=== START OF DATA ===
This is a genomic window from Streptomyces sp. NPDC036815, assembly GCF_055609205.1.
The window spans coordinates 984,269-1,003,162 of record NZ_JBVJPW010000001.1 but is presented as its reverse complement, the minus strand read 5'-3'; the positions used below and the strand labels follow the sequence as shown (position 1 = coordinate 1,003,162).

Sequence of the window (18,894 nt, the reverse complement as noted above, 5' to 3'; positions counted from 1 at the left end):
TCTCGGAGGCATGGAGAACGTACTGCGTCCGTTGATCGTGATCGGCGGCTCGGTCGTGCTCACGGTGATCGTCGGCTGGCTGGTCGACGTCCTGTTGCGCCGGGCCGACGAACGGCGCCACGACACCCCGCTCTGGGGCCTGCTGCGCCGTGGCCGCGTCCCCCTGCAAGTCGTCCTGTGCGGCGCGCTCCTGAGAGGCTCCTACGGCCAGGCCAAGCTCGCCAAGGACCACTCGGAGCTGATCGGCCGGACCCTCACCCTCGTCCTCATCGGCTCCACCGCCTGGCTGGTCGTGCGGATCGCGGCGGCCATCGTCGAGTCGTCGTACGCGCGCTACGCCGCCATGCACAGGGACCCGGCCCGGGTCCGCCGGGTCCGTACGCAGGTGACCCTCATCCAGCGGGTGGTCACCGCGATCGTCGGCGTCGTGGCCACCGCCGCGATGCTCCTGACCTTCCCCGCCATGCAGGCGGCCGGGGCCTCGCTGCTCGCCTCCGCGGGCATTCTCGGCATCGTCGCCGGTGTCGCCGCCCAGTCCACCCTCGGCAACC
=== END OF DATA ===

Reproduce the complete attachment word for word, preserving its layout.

This is a genomic window from Streptomyces sp. NPDC036815, assembly GCF_055609205.1.
The window spans coordinates 984,269-1,003,162 of record NZ_JBVJPW010000001.1 but is presented as its reverse complement, the minus strand read 5'-3'; the positions used below and the strand labels follow the sequence as shown (position 1 = coordinate 1,003,162).

Sequence of the window (18,894 nt, the reverse complement as noted above, 5' to 3'; positions counted from 1 at the left end):
TCTCGGAGGCATGGAGAACGTACTGCGTCCGTTGATCGTGATCGGCGGCTCGGTCGTGCTCACGGTGATCGTCGGCTGGCTGGTCGACGTCCTGTTGCGCCGGGCCGACGAACGGCGCCACGACACCCCGCTCTGGGGCCTGCTGCGCCGTGGCCGCGTCCCCCTGCAAGTCGTCCTGTGCGGCGCGCTCCTGAGAGGCTCCTACGGCCAGGCCAAGCTCGCCAAGGACCACTCGGAGCTGATCGGCCGGACCCTCACCCTCGTCCTCATCGGCTCCACCGCCTGGCTGGTCGTGCGGATCGCGGCGGCCATCGTCGAGTCGTCGTACGCGCGCTACGCCGCCATGCACAGGGACCCGGCCCGGGTCCGCCGGGTCCGTACGCAGGTGACCCTCATCCAGCGGGTGGTCACCGCGATCGTCGGCGTCGTGGCCACCGCCGCGATGCTCCTGACCTTCCCCGCCATGCAGGCGGCCGGGGCCTCGCTGCTCGCCTCCGCGGGCATTCTCGGCATCGTCGCCGGTGTCGCCGCCCAGTCCACCCTCGGCAACC